November 10, 2010
EPA Issues New Clean Air Act Guidance
Washington, D.C.: The Environmental Protection Agency today issued the latest in several steps to reduce harmful global warming pollution. Since a 2007 Supreme Court ruling required the EPA to regulate harmful greenhouse gases, the agency has been working to craft rules and guidelines to help states and businesses clean up pollution—targeting the largest pollution sources first with the Tailoring Rule and today issuing guidance to help those large sources determine the best existing technologies to reduce emissions (Best Available Control Technology, or BACT).
In response Bruce Nilles, Sierra Club Deputy Conservation Director issued the following statement:
"What we're seeing today, and have seen throughout this process, is the EPA working with businesses and states to clean up our air in ways that have been proven effective, simple to implement and economically viable. This process has been successfully used for decades to help reduce other types of air pollution and has resulted in cleaner air for the breathing public.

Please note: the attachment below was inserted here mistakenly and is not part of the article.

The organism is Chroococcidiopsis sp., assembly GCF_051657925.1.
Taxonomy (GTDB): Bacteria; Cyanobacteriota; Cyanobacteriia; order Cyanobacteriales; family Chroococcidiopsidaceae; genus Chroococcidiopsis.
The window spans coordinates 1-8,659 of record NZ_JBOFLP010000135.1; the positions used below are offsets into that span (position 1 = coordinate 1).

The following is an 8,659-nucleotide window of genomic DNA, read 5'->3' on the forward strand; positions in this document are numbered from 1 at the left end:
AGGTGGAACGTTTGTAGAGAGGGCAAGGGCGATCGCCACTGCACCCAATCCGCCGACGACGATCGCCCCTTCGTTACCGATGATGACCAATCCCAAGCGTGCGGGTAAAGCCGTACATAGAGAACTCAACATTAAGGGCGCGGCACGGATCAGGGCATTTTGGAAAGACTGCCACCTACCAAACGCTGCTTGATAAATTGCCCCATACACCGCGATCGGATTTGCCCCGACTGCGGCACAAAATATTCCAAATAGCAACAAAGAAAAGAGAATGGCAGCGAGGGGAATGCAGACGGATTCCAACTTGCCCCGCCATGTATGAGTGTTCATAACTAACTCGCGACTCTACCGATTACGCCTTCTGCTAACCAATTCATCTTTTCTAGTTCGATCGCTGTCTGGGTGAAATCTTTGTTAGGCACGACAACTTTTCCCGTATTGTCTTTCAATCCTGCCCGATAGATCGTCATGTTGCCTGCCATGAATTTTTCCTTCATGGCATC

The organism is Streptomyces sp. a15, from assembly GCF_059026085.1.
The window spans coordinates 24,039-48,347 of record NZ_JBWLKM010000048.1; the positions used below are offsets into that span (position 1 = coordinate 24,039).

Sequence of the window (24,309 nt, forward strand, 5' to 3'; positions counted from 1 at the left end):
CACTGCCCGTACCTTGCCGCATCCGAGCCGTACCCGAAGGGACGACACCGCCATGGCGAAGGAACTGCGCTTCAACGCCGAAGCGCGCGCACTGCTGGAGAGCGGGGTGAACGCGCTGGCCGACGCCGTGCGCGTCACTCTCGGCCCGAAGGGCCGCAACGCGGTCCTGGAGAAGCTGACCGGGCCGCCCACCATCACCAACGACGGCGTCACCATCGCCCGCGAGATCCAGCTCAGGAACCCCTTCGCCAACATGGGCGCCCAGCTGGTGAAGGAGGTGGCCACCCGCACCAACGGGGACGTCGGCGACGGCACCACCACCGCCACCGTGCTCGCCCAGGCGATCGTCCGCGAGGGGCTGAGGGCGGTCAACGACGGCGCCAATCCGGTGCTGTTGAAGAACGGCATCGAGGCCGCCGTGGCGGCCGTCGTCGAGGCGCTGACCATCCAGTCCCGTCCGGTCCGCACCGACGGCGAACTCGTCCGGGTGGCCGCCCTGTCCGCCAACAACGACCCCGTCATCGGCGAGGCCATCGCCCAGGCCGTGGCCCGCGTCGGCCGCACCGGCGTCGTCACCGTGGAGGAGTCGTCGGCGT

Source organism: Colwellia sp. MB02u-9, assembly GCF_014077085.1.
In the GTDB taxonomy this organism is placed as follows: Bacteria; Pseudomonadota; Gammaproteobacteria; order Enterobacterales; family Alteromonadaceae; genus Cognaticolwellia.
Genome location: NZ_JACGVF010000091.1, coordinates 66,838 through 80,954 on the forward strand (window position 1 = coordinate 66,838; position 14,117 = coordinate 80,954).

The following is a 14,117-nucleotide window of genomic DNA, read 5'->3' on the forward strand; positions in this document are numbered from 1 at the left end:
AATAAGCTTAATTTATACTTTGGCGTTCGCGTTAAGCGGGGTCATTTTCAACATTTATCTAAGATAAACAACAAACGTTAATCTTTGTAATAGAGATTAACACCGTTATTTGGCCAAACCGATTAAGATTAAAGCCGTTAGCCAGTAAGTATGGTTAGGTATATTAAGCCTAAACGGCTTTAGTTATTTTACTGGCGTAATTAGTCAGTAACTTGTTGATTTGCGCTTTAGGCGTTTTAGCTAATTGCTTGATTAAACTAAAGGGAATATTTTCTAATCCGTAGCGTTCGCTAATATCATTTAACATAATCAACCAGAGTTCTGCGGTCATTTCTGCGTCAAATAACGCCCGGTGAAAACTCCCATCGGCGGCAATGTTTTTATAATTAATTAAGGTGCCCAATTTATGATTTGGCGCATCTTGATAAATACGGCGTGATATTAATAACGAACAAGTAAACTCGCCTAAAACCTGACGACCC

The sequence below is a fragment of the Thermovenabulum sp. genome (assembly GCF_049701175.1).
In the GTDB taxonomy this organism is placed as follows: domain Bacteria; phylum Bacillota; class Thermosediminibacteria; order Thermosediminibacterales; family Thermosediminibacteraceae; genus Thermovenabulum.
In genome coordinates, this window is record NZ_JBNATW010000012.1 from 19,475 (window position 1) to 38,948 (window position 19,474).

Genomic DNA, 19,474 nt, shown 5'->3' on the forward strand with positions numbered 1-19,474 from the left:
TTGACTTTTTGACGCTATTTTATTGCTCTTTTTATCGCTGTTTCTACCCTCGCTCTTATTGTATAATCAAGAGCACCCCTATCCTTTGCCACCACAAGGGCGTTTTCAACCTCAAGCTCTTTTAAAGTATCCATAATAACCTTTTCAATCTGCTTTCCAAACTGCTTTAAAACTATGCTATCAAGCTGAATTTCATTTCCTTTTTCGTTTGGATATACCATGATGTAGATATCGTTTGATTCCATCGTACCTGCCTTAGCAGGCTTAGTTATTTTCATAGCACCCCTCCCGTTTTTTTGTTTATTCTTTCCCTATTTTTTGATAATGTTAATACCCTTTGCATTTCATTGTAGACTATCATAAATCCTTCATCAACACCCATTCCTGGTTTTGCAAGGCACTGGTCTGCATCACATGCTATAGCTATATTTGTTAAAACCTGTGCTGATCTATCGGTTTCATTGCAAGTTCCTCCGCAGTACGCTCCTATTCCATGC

"Today's guidance encourages a consistent process that will help minimize pollution in cost-effective ways. It is not a one-size-fits-all standard, but rather, calls for pollution-reducing controls for each facility, taking into account what is achievable, as well as economically feasible.
The standard will evolve as pollution reduction technologies develop and become cheaper to implement. That means that new facilities and those making major upgrades can take advantage of advances made by other facilities to reduce their pollution even more effectively."